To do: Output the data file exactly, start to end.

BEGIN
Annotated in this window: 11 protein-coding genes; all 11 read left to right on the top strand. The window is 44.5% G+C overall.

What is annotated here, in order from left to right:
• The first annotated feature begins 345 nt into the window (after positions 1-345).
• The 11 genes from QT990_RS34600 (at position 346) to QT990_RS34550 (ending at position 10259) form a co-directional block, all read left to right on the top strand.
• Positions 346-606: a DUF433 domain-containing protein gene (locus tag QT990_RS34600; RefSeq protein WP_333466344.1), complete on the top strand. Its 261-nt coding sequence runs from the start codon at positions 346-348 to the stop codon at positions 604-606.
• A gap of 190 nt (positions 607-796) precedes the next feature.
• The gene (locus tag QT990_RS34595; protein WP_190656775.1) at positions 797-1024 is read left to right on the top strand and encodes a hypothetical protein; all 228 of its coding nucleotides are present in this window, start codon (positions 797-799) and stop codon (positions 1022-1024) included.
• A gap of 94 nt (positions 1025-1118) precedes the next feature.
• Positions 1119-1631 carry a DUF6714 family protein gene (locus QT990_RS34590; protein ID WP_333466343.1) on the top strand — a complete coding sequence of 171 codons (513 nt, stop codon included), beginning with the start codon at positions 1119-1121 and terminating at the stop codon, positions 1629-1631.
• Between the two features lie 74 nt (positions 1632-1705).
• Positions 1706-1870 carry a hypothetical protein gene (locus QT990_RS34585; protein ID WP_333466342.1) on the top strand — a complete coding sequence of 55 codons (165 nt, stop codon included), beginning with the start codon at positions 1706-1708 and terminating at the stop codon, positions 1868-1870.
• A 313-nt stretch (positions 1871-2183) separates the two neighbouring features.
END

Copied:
Annotated in this window: 11 protein-coding genes; all 11 read left to right on the top strand. The window is 44.5% G+C overall.

What is annotated here, in order from left to right:
• The first annotated feature begins 345 nt into the window (after positions 1-345).
• The 11 genes from QT990_RS34600 (at position 346) to QT990_RS34550 (ending at position 10259) form a co-directional block, all read left to right on the top strand.
• Positions 346-606: a DUF433 domain-containing protein gene (locus tag QT990_RS34600; RefSeq protein WP_333466344.1), complete on the top strand. Its 261-nt coding sequence runs from the start codon at positions 346-348 to the stop codon at positions 604-606.
• A gap of 190 nt (positions 607-796) precedes the next feature.
• The gene (locus tag QT990_RS34595; protein WP_190656775.1) at positions 797-1024 is read left to right on the top strand and encodes a hypothetical protein; all 228 of its coding nucleotides are present in this window, start codon (positions 797-799) and stop codon (positions 1022-1024) included.
• A gap of 94 nt (positions 1025-1118) precedes the next feature.
• Positions 1119-1631 carry a DUF6714 family protein gene (locus QT990_RS34590; protein ID WP_333466343.1) on the top strand — a complete coding sequence of 171 codons (513 nt, stop codon included), beginning with the start codon at positions 1119-1121 and terminating at the stop codon, positions 1629-1631.
• Between the two features lie 74 nt (positions 1632-1705).
• Positions 1706-1870 carry a hypothetical protein gene (locus QT990_RS34585; protein ID WP_333466342.1) on the top strand — a complete coding sequence of 55 codons (165 nt, stop codon included), beginning with the start codon at positions 1706-1708 and terminating at the stop codon, positions 1868-1870.
• A 313-nt stretch (positions 1871-2183) separates the two neighbouring features.